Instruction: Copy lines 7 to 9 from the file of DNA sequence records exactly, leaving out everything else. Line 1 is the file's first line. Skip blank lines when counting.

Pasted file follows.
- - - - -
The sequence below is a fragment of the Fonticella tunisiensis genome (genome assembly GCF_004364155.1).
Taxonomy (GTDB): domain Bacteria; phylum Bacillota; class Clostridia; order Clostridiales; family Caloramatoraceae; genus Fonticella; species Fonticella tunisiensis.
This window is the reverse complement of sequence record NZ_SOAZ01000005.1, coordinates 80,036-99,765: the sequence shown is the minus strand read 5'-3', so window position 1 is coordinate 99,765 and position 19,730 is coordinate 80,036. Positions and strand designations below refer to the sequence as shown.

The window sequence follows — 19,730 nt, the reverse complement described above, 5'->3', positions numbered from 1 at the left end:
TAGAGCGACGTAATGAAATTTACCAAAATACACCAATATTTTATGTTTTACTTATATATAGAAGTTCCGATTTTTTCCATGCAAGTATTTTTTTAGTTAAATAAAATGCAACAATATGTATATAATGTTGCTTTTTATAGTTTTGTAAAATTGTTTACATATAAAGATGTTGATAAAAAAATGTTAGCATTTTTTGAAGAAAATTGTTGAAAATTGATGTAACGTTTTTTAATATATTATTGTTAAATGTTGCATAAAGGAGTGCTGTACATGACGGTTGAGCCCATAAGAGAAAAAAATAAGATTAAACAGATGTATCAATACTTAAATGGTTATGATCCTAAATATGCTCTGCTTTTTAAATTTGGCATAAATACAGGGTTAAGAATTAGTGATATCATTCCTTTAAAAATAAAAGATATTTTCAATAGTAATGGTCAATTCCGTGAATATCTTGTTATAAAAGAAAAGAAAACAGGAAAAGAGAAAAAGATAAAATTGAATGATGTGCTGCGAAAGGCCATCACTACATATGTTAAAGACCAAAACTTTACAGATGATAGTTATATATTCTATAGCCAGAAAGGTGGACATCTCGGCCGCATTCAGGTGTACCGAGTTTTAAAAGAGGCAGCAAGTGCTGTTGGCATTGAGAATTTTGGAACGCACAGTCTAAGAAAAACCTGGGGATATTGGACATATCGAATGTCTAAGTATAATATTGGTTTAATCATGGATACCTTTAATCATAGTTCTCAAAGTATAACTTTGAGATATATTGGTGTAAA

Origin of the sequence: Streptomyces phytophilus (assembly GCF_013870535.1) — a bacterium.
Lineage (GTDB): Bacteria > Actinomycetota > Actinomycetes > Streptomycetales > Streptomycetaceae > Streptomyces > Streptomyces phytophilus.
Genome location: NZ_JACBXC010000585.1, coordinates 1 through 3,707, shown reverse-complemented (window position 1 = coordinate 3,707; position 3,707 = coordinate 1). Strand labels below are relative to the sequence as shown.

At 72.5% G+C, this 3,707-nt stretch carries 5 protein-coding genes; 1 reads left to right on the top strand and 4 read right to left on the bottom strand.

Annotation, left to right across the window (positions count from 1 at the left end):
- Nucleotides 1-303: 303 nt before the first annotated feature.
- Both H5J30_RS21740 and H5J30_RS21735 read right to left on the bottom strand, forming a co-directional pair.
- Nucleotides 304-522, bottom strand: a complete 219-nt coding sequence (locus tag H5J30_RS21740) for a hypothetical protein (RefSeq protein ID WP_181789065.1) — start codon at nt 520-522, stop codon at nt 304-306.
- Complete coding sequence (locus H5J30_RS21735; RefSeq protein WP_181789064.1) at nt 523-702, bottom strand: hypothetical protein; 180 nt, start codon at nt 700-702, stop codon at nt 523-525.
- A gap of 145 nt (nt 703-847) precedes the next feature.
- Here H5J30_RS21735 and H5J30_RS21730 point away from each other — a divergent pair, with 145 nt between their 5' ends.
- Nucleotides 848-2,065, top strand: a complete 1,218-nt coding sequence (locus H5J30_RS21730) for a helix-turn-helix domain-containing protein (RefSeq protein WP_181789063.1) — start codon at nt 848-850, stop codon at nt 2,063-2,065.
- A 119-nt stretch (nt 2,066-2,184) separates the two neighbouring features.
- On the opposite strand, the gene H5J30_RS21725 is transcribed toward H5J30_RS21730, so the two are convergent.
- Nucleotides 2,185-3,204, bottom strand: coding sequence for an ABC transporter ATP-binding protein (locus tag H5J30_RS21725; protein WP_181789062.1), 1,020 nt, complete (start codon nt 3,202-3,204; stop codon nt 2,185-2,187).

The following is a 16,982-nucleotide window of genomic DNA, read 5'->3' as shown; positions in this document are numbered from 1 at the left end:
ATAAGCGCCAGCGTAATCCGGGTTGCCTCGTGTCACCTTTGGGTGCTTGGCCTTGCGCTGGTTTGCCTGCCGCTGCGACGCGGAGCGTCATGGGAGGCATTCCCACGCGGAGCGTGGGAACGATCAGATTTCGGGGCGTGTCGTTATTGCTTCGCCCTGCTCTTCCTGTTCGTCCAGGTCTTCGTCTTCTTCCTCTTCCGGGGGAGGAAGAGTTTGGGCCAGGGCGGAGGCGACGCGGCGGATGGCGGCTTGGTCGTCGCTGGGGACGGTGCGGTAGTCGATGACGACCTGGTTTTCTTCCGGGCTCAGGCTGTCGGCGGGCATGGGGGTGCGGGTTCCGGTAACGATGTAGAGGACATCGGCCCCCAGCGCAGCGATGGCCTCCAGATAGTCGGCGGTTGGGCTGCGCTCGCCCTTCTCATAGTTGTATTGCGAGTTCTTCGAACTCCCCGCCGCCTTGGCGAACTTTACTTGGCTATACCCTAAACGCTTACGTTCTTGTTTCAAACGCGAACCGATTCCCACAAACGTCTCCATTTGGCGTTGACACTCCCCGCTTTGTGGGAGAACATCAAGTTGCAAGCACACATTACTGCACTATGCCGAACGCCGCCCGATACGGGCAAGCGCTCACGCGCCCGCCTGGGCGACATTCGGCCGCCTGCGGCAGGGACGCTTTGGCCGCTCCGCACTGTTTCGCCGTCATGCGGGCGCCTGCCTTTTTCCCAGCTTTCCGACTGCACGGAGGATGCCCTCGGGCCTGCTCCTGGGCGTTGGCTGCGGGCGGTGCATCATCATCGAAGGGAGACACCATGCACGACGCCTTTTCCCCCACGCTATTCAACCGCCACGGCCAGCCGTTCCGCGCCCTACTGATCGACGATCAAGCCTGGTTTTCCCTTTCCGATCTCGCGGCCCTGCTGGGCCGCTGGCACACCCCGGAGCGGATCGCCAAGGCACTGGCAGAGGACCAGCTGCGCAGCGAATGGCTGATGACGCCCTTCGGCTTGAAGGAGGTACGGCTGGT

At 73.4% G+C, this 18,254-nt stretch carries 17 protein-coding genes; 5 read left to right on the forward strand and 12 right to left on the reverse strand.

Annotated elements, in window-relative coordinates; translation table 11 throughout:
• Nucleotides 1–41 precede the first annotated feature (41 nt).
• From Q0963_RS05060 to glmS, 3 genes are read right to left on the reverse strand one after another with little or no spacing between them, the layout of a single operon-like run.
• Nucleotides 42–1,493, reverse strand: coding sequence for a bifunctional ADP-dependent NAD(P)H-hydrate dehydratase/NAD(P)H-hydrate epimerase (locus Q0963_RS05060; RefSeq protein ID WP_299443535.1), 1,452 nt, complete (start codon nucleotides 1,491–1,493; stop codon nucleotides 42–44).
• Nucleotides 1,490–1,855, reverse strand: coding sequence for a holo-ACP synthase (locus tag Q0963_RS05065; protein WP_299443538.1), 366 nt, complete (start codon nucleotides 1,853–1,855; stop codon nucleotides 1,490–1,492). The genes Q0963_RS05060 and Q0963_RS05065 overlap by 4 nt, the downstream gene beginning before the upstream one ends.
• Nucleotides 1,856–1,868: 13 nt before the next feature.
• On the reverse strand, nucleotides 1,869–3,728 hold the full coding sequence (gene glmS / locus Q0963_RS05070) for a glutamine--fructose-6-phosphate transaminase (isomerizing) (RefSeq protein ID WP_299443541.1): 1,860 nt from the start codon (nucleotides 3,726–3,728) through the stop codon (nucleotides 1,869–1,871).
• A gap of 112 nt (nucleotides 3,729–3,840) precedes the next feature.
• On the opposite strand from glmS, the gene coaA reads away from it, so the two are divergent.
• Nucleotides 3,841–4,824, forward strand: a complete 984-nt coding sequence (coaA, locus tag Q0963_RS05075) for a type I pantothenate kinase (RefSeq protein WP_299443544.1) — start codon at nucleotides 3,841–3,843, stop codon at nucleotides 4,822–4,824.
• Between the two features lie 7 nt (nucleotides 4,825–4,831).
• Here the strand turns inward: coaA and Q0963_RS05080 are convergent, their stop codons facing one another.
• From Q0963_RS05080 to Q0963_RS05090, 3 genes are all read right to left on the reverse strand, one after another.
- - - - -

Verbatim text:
Lineage (GTDB): Bacteria > Actinomycetota > Actinomycetes > Streptomycetales > Streptomycetaceae > Streptomyces > Streptomyces phytophilus.
Genome location: NZ_JACBXC010000585.1, coordinates 1 through 3,707, shown reverse-complemented (window position 1 = coordinate 3,707; position 3,707 = coordinate 1). Strand labels below are relative to the sequence as shown.

At 72.5% G+C, this 3,707-nt stretch carries 5 protein-coding genes; 1 reads left to right on the top strand and 4 read right to left on the bottom strand.